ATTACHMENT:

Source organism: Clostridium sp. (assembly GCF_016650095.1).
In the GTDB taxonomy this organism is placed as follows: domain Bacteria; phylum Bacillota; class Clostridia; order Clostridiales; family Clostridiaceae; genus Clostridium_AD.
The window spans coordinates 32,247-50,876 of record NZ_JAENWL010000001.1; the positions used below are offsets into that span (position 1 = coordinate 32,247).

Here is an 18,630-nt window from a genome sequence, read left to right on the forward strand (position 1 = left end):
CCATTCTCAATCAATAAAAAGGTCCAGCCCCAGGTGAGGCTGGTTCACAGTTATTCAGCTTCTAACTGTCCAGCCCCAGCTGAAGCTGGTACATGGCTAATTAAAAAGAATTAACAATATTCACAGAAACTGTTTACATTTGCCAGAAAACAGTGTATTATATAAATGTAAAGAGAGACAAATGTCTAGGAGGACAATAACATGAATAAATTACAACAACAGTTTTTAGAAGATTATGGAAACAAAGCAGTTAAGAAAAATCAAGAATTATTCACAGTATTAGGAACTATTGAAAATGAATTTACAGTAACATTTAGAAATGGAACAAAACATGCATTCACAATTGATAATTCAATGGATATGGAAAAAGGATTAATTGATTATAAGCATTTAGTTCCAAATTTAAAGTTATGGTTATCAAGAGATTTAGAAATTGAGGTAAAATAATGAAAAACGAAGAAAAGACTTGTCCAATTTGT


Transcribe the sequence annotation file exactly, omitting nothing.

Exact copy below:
Source organism: Clostridium sp. (assembly GCF_016650095.1).
In the GTDB taxonomy this organism is placed as follows: domain Bacteria; phylum Bacillota; class Clostridia; order Clostridiales; family Clostridiaceae; genus Clostridium_AD.
The window spans coordinates 32,247-50,876 of record NZ_JAENWL010000001.1; the positions used below are offsets into that span (position 1 = coordinate 32,247).

Here is an 18,630-nt window from a genome sequence, read left to right on the forward strand (position 1 = left end):
CCATTCTCAATCAATAAAAAGGTCCAGCCCCAGGTGAGGCTGGTTCACAGTTATTCAGCTTCTAACTGTCCAGCCCCAGCTGAAGCTGGTACATGGCTAATTAAAAAGAATTAACAATATTCACAGAAACTGTTTACATTTGCCAGAAAACAGTGTATTATATAAATGTAAAGAGAGACAAATGTCTAGGAGGACAATAACATGAATAAATTACAACAACAGTTTTTAGAAGATTATGGAAACAAAGCAGTTAAGAAAAATCAAGAATTATTCACAGTATTAGGAACTATTGAAAATGAATTTACAGTAACATTTAGAAATGGAACAAAACATGCATTCACAATTGATAATTCAATGGATATGGAAAAAGGATTAATTGATTATAAGCATTTAGTTCCAAATTTAAAGTTATGGTTATCAAGAGATTTAGAAATTGAGGTAAAATAATGAAAAACGAAGAAAAGACTTGTCCAATTTGT